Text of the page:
lime green silk sheath dress from the 70s. A great dress, but her presence among the pictures in my shop adds a real buoyancy to all the listings. This is a story about how her arrival came to be:
Figuring out how to present vintage fashion has, up until now, proved to be a real challenge for me. It's a challenge because you have to find an attractive way to display the dress or skirt or whatever it is that you're selling--not an easy task, believe me. At first I thought I needed a mannequin, so I set about trying to locate one. But the online prices were daunting--normally over $100 plus shipping. Next, I called around to local thrift and antique shops to see if I could find one there. I even drove quite a distance to check some out. But nothing was what I wanted--or if it was, the price was too high.
Finally my daughter found a scruffy mannequin languishing in an art studio storeroom, no longer used. She brought it to me and I set it up in my little stairwell studio where I take photographs (see a recent post here about my studio). The mannequin was wobbly, so my husband made a sturdy base for it and I pulled out a bunch of beautiful vintage dresses I got from an elderly friend who wanted to clean out her closet and get rid of as many possessions as she could. (Since they were all gorgeous and from the 1970s, I was happy to take them off her hands!)
So I set up the mannequin and tried to slip on a pink silk dress. But the mannequin was too fat! I tried on another dress that wasn't so fitted--a handwoven Guatemalan cotton dress by Las Manos--and came up with this photograph:
Definitely not a great picture! But it was hard to get back far enough to get a good shot of the whole dress, so I resorted to using that as one of the listing pictures as well as a series of closeups like this:
here ~ but it languished in my shop for quite awhile, suffering several price drops before someone finally hit the purchase button.
I decided that trying to sell vintage clothing would have to wait, so I packed away my friend's dresses and continued putting up for sale my home decor and collectible items. I thought that if some day I had a space large enough to hang up a dress on the wall and photograph it that way, on a hanger, I'd rethink dealing with vintage fashion.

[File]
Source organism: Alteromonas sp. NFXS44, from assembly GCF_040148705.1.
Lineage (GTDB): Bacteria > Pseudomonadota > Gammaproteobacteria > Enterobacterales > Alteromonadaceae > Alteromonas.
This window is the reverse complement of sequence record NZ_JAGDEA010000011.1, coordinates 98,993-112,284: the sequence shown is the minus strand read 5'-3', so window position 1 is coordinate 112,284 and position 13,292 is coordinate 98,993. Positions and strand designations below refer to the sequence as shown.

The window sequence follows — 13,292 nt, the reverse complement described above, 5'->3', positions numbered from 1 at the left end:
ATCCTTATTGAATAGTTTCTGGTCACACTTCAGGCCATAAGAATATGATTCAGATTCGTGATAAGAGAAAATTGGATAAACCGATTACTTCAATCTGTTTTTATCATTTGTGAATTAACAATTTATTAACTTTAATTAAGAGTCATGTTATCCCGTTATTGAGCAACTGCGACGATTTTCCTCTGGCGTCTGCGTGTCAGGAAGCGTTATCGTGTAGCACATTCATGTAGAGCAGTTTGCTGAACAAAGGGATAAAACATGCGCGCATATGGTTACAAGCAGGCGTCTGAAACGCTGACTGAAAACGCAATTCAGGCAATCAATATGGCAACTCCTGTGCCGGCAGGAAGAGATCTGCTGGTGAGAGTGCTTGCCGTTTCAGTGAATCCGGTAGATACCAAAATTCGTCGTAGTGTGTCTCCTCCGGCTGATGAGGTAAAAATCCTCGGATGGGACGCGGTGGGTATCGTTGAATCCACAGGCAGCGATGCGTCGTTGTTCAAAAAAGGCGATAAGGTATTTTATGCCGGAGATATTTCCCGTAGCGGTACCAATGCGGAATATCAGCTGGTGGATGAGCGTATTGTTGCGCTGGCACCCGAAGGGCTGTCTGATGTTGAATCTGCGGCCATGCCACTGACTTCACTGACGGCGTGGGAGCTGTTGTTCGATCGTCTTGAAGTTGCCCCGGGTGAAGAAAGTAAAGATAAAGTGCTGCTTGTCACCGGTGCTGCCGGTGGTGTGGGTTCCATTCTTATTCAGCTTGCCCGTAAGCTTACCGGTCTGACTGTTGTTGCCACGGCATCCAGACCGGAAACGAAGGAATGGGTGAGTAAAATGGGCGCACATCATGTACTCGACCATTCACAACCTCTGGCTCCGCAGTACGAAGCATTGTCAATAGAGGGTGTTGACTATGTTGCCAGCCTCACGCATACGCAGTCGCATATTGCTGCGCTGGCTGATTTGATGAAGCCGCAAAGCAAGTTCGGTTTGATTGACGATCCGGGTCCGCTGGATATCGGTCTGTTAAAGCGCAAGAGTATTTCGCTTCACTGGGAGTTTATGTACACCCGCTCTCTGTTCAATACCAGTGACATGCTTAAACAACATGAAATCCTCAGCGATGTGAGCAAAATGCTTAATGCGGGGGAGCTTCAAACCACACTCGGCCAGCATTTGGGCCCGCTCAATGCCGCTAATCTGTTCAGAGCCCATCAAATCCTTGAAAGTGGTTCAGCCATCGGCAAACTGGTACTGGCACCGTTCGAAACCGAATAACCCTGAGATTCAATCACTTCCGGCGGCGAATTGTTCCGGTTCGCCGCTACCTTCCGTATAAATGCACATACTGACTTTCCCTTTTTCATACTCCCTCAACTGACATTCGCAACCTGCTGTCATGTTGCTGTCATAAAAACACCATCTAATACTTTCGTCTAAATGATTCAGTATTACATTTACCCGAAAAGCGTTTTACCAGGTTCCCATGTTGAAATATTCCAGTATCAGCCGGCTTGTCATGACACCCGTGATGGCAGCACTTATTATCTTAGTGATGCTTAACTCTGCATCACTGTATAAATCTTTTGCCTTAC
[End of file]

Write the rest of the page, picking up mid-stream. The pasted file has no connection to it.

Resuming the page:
Then one day an artist friend went away for a week and loaned me her huge, to-die-for studio with lots of light and white painted walls (I wrote about it here). Finally I had a chance to take some killer photographs of my vintage dresses!
I hung up several and came up with pictures like these, which (although the exposure is not good in the first one and I couldn't edit it any better), did show what the dress looked like:
Until recently, when my granddaughter came back from college for Christmas break. Most days she was busy with art projects and seeing friends, but one day I asked if she could do some modeling for me and, since she had a free afternoon, she agreed. Not only is she tall and beautiful, but she wears a size small (6-8) like my dresses, and when she tried a few on it was clear they fit her perfectly. Finally I had come up with the best way to photograph vintage fashion: on a gorgeous model!
here. She's also been included in a bunch of treasuries, which can be found here and here and here and here and here and here.
I hope she comes back home on break soon, because I have lots of other hats and dresses for her to model!
A little postscript to this story: because I'm a grandmother, I think I'm entitled to a few bragging rights. Not only is this lovely young woman a great model, but she's a super talented artist and a 4.0 student. Because she's also a math and science wiz (our family is mystified at where this came from), she's enrolled in an Engineering program at her college. She's also hoping to do some modeling in New York City this summer to earn some money for college.
Think she has a chance? I'm betting on it!